Mercy. How could he possibly solve this?

Bed, Sady, go to bed.

But first, something to eat.

He walked into the kitchen where a single light burned against the back wall. The benches were empty and clean. A bowl of fruit stood in the middle of the table.

‘Hello? Lana?’ He expected to hear a voice from the pantry, I’m in here! Wait a moment. Do you want roccas or some soup?

Now that he came to think of it, he was more than hungry. It could be the reason why he felt so ill. He couldn’t even remember his last meal.

‘Lana?’

The pantry door was closed. The back door into the laundry was closed. The corridor to the servant quarter was dark.
That was strange. Lana was always here. He couldn’t imagine that she had gone to bed; she never did before he was home. But then again, it was very late, and he had told her repeatedly to go to bed if he was late. He was just… disappointed that she seemed to have taken his advice on this night, when he needed to talk to someone calm and sane.

He left the kitchen and knocked on the door to her private room. ‘Lana, I’m back.’ She would want to know; she would worry if he stayed out too long.

There was no reply.

Neither was there a sign of life from anywhere else. Him making this much noise should have brought out Serran, because he was responsible for the grounds, or the young Merni, because she was a gossip, and would make sure that she didn’t miss anything.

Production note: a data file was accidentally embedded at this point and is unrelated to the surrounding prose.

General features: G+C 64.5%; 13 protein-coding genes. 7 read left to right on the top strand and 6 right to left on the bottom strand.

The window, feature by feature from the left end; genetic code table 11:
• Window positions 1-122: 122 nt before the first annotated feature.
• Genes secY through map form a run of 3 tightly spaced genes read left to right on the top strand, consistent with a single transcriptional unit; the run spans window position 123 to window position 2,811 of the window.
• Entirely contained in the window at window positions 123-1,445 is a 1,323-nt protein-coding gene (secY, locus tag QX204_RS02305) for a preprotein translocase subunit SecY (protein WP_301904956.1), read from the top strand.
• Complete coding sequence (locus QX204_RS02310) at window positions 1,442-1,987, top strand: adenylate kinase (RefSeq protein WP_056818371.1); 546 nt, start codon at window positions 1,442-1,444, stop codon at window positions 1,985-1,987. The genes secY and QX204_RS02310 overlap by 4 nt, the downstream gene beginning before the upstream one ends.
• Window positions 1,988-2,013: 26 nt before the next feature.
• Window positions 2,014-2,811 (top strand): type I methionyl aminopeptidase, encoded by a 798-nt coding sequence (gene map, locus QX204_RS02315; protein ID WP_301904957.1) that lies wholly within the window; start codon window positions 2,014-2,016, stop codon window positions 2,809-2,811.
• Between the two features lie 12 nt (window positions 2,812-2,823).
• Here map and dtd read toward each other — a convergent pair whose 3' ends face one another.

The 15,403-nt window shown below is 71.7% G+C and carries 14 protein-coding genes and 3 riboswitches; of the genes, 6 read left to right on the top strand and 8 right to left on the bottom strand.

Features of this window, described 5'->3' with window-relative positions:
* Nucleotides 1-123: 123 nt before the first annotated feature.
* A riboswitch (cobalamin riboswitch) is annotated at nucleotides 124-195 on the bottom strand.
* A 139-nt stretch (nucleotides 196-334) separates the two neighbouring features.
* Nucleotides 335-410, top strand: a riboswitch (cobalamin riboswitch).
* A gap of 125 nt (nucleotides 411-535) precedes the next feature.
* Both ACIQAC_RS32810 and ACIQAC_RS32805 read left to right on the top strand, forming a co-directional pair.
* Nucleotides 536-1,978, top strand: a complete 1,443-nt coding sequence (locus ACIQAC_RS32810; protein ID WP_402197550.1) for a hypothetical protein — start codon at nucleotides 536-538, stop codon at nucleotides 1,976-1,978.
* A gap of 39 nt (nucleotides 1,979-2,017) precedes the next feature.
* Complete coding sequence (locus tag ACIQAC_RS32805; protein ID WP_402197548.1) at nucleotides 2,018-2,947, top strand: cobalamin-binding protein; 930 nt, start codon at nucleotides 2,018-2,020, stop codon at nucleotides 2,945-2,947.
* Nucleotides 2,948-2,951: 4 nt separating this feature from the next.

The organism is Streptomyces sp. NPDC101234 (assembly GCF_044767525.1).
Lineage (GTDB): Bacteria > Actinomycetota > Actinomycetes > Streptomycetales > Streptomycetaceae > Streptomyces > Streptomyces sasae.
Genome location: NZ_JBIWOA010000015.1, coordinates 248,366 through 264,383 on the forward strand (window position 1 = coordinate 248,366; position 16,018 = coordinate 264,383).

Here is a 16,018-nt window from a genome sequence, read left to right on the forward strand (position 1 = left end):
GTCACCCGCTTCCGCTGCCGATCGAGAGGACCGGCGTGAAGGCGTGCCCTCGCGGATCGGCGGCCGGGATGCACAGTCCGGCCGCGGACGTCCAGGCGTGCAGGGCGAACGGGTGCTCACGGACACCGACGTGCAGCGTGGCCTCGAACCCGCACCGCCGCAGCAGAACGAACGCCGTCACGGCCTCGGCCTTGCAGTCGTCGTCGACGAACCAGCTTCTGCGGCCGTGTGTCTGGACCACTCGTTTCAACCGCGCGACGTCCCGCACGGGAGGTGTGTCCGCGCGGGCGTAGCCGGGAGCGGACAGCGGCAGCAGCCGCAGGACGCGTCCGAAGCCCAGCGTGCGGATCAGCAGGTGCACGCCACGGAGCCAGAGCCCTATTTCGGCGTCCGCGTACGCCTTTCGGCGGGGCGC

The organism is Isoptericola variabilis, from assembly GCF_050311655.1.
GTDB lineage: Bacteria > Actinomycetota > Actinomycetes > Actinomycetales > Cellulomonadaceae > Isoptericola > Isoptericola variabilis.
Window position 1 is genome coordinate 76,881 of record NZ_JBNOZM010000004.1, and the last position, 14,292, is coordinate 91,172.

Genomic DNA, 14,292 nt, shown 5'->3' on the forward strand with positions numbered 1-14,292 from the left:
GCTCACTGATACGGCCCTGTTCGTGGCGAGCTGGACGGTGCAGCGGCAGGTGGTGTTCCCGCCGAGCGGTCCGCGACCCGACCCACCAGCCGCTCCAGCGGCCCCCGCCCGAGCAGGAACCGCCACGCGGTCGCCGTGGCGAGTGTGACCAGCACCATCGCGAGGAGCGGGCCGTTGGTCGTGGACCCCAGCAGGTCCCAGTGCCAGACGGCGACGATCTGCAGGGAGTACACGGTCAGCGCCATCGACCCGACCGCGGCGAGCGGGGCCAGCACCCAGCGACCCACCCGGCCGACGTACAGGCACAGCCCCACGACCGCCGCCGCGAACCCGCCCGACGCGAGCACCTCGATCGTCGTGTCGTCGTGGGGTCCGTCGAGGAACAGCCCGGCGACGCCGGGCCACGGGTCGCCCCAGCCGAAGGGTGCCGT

Where was everyone?

Sady walked into the dark living room, feeling stupid. Here he was, the great leader of the country, and he was unnerved by being alone. Unnerved by feeling so strange in his own house.

The living room window looked out onto the courtyard, where he could only see a stone bench lit by a lantern on the patio, a little island of light in the dark. There was a statue in the middle of the yard, of Eseldus han Chevonian, one of his great forefathers. Today, Eseldus was only a dark silhouette.

The windows in the guest wing to the right hand side of the courtyard were dark. The surgeons must have already gone home. He was relieved about that; Sady had no desire to become more intimately acquainted with women’s business than absolutely necessary.

He could still see the woman’s bruised and red-blotched abdomen. The thought made him shiver. He hoped she survived. He hoped the child survived. That would be one point of light in this misery. Mercy, he’d never thought that this was the way his house would ever see a baby.

He went back to the kitchen and scouted for some food, cringing at every noise he made. The clank of a plate on the stone bench, the rummaging in the cutlery, the rumble of pouring coal into the stove, the hiss of the flame under the kettle, it all sounded incredibly loud. He found some bread and a bit of goat’s cheese, which crumbled all over the bench when he cut it up into clumsy, too-thick slices.

He sat down and ate, listening to the silence of the house.

And the sounds of the day. The ringing of the bell. The yelling of the men in the camp. He didn’t understand their language, but he could feel the despair and anger in their words. It brought back many bad memories of his youth. Hundreds of people crammed into a cellar for days without food. The stink of too many bodies in a confined space. There had been that boy, a bit older than himself at the time, who projectile-vomited on those around him.

Sady could still smell it. He could still see the mother’s embarrassment, her despair. Her son was seriously ill with sonorics, and yet her immediate concern was the irritation of the people around her.

Sady could still hear her, and the boy’s muffled cries. And the ringing of the bell. He would never forget that. And today, the bell had rung again, after more than ten years of silence.

Somewhere in his mind, he registered that the water was boiling and probably had been for a while. Now, where did Lana put the teapot?